Olisa Kole Oluwatuyi, his predecessor, became the second to be begged to take the title. That was how Omo Osadeyi earned his nickname as “Olisa Abejoye,” because he was persuaded to retire from his pensionable job as an Accountant in Oshogbo to become the Olisa of Akure in succession to his own father, Oluwatuyi the First, the first “Baba Egbe” of the CAC Church in Akure who was also begged to take the title.
The man had earlier made a covenant with God to take his life if he ever forsook God to go serve Mammon. He reluctantly took the title against his own better judgment. The man died in a mysterious circumstance after only 3 months in office. He returned from a weekly meeting of Akure Chiefs usually held at the Asamo Court where every Akure High Chief is by tradition expected to pledge allegiance to “Obanifon” the Supreme Deity of Akure, whose central shrine is located in High Chief Asamo’s traditional quarters in Idiagba in Akure.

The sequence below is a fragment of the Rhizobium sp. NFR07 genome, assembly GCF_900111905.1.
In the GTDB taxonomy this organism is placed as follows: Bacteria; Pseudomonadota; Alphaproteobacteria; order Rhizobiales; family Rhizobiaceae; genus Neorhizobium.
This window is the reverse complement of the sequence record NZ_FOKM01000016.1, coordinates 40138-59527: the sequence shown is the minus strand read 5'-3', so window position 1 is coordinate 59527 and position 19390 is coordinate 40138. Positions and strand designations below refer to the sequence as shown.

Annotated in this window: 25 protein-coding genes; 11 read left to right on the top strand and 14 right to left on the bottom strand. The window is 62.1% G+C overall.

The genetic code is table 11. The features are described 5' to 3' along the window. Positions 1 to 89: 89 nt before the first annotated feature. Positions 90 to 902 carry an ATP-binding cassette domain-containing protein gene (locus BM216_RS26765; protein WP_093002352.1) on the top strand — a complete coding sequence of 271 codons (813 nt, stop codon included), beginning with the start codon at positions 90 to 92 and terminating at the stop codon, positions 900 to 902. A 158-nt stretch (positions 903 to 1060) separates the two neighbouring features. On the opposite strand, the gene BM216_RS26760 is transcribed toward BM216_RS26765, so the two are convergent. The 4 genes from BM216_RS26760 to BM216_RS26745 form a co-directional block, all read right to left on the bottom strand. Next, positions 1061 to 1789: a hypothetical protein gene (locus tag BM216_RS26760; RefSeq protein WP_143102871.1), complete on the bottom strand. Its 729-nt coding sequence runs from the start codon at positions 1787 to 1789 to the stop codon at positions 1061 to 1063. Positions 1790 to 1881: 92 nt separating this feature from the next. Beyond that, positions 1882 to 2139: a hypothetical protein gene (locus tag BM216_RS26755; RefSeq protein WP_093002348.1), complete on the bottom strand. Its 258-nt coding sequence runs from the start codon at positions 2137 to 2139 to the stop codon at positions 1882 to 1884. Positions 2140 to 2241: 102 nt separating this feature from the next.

It was the last meeting Olisa Oluwatuyi the First attended. He died within 3 months of his taking the title. His first son, Kole Oluwatuyi the Second, as I hinted earlier, was persuaded to take the title free of charge because Deji Afunbiowo and Okelisa people wanted an educated Olisa. Kole Oluwatuyi took the tile and he survived much longer than his father.
After his death in 1994, a vacuum was created for the Colonel to fill. The Colonel, another devout CAC devotee, had some reservation on taking the title like his two predecessors, but his secondary objection was based on the fact that he did not want to leave his lucrative pensionable job as a Colonel in the Nigerian Army to go settle for some traditional title whose annual salary at the time was less than his driver’s annual salary.